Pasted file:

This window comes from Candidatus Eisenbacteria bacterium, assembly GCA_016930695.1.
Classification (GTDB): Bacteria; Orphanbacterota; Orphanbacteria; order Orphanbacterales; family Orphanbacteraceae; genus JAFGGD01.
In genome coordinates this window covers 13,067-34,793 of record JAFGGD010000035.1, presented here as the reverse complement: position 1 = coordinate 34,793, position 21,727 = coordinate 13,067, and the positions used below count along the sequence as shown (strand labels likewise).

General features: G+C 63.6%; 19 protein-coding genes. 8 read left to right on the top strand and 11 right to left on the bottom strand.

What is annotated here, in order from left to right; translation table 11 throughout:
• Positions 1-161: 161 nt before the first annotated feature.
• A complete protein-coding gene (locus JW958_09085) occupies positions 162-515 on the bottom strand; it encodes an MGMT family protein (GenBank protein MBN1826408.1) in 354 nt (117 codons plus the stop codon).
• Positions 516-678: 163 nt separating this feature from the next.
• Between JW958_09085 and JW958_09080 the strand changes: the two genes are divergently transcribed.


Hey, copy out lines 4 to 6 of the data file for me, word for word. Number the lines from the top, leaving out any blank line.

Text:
General features: G+C 63.6%; 19 protein-coding genes. 8 read left to right on the top strand and 11 right to left on the bottom strand.

What is annotated here, in order from left to right; translation table 11 throughout:
• Positions 1-161: 161 nt before the first annotated feature.